DEAR MISS MANNERS: After attending the first of many weddings we were invited to, we have been made aware of a new trend Or, maybe it is an old trend that we were just unaware of.
It seems that wedding "invitations" aren't necessarily an invitation to the actual event, but could be just an "announcement" of the event with the expectation that you won't actually attend but will send a gift.
It now seems (after the fact) that our first invite was exactly that. I took the invitation at face value -- as an invitation to attend -- and did so at great expense because we had to travel quite a distance.
After we arrived in town, I was informed by a third party of a trend of sending "Courtesy Invitations" to people you don't expect to attend, and therefore, no RSVP card is included. (RSVP cards are not always a practice, depending on the type of wedding, so I wasn't concerned that one wasn't included.) Needless to say, I was mortified, embarrassed, hurt and offended that such a practice would even be considered. I have already purchased the airplane tickets to attend the next wedding, 2,000 miles away, and now I am wondering if we are "really" invited.
If one is "announcing" the wedding, why not send announcement cards instead of actual invitations? The postage is the same, and the consequences are much less offensive.
In this day and age, a lot of brides are printing their own invitations on their home computers. It is a simple act to change a line or two from "Request the Honour of your Presence" to "would like to announce" and remove all confusion.
GENTLE READER: It's been a while -- oh, maybe a week -- since Miss Manners heard of a new atrocity against etiquette invented by those who are planning weddings. But the idea of sending noninvitations ("Here's what we sent to people we want to attend, but you're not one of them") qualifies.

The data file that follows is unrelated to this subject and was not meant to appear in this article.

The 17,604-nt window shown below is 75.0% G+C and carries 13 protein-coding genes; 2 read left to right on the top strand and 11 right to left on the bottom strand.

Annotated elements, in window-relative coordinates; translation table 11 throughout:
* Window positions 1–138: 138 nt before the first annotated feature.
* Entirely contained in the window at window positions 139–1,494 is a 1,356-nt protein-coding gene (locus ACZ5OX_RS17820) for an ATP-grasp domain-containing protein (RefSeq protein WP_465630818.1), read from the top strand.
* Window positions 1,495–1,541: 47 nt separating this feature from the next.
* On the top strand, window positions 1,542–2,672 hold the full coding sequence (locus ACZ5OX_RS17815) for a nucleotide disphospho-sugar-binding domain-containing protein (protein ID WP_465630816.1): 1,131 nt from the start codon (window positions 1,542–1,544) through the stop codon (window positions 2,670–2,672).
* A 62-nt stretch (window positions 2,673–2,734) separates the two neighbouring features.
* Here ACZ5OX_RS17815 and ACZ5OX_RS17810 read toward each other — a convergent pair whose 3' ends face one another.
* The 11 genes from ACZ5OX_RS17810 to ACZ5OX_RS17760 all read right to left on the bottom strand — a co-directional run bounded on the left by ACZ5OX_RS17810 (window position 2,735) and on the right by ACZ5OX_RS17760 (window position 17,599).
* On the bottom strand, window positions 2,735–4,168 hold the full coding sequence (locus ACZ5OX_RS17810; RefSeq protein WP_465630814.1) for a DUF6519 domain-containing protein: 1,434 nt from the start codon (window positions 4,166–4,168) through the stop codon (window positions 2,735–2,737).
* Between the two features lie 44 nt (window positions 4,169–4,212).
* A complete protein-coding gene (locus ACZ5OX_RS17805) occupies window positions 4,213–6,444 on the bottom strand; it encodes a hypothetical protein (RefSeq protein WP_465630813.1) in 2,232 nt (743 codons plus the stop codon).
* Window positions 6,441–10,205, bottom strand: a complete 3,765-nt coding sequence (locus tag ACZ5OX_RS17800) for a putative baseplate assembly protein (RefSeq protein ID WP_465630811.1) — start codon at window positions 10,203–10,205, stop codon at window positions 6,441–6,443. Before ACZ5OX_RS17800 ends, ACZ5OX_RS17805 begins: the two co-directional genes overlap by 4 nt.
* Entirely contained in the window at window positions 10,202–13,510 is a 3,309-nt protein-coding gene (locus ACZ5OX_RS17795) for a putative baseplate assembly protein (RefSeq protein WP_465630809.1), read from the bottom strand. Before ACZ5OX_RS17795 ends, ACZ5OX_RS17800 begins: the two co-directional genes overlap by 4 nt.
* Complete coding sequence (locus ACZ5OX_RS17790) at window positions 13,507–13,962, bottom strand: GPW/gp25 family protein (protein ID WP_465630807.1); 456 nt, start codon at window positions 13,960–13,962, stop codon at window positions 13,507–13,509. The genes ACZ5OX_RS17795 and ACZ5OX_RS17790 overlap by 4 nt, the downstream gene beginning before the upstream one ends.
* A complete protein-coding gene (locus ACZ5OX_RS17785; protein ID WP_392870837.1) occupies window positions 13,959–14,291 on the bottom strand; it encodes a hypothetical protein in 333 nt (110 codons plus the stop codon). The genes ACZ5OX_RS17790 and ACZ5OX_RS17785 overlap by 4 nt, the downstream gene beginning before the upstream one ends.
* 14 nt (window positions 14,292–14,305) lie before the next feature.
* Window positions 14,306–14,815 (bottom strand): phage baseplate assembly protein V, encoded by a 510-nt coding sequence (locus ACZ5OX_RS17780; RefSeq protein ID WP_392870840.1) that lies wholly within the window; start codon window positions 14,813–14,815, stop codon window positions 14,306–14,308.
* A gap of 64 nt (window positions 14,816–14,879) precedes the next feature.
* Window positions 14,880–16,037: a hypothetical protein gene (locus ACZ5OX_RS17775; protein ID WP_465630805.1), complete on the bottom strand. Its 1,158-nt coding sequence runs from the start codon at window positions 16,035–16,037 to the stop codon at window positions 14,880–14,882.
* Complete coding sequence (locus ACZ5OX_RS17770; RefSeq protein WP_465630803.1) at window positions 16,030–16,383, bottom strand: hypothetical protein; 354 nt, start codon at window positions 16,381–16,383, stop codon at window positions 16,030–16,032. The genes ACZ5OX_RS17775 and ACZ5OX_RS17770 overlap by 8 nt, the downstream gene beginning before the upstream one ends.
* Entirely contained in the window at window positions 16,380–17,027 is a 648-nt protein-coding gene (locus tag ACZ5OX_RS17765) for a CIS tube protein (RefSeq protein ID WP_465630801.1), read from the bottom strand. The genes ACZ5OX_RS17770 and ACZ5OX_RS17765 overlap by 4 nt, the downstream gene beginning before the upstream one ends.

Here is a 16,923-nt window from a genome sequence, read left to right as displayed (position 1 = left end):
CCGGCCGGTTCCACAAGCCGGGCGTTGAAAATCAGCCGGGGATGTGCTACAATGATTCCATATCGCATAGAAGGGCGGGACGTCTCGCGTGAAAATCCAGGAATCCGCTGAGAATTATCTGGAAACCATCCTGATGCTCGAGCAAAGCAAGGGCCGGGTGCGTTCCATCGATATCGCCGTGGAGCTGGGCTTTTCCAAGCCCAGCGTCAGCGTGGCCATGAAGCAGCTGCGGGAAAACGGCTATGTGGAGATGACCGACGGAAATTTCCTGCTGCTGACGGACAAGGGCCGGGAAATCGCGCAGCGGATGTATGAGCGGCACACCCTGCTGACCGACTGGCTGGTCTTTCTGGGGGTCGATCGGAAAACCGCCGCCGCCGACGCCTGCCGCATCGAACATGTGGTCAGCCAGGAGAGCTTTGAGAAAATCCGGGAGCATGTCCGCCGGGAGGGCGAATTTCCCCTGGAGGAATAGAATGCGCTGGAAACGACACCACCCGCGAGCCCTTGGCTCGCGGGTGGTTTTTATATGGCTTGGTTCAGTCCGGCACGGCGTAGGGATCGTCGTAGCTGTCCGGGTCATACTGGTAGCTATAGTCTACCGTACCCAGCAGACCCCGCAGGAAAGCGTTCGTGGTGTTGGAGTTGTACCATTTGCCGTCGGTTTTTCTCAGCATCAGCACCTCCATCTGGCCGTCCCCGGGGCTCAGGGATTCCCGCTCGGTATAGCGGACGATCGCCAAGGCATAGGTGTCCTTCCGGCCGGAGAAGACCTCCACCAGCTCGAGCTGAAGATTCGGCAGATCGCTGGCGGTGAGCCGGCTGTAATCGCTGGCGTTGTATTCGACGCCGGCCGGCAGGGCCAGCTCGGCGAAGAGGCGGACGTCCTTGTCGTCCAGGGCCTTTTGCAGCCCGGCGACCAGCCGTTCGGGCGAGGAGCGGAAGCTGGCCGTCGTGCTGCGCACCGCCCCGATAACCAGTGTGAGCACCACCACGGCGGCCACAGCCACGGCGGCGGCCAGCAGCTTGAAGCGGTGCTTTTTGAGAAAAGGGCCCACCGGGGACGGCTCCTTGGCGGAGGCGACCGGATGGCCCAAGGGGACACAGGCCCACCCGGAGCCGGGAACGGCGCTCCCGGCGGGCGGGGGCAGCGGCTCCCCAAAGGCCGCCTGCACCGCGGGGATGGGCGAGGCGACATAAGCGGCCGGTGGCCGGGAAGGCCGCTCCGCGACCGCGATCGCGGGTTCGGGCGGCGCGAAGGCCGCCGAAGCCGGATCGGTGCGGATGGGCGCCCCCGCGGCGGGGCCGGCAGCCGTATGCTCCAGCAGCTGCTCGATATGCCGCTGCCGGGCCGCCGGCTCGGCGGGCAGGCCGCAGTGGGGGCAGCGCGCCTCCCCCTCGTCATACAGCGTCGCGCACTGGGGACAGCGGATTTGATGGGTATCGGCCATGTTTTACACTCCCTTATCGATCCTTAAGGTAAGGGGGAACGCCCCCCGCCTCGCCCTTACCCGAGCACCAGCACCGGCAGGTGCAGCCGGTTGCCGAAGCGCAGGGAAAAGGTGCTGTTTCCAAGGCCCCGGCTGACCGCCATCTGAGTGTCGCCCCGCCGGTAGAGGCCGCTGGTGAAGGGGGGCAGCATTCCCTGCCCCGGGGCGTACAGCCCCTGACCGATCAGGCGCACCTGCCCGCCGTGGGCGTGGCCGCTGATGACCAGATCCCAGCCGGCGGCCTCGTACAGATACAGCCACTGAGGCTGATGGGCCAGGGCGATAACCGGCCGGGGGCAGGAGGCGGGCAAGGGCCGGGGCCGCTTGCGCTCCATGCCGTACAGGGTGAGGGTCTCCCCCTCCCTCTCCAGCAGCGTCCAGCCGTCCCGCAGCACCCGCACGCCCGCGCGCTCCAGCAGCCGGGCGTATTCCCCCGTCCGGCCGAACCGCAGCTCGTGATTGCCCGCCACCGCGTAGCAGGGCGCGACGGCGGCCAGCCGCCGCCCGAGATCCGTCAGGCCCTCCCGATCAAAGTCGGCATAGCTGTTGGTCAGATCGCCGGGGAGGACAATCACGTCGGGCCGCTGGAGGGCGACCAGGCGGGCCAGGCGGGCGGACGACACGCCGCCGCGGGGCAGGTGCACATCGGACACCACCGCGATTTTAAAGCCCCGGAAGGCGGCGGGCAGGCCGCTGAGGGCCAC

She is hoping against hope, or rather against experience, that this is the work of a lone crazy -- the person who told you this -- or at most, of a pair of them. Every time she thinks that, it is only to be deluged with reports that such a practice has spread like the flu.
But surely your supposed hosts know you are coming because you replied to their (apparent) invitations. Please don't tell Miss Manners that you bought into the absurd notion that a host who doesn't supply guests with the materials needed to reply doesn't care to get replies.
DEAR MISS MANNERS: My friend invited me for her birthday dinner at her house, which, of course I attended, and naturally I had a gift for her.
A few days after the event, she came back to me asking me for payment for dinner, and apologizing that she did not mention this detail before hand.
I feel that this was in principle inappropriate, and I feel slighted. What do you think? How should I have reacted?
GENTLE READER: By apologizing that you did not realize it was a benefit, and commiserating with her plight. Should your friend deny being desperate, Miss Manners would forgive you for getting out your wallet and saying quietly, "Then how much do you charge for celebrating your birthday?"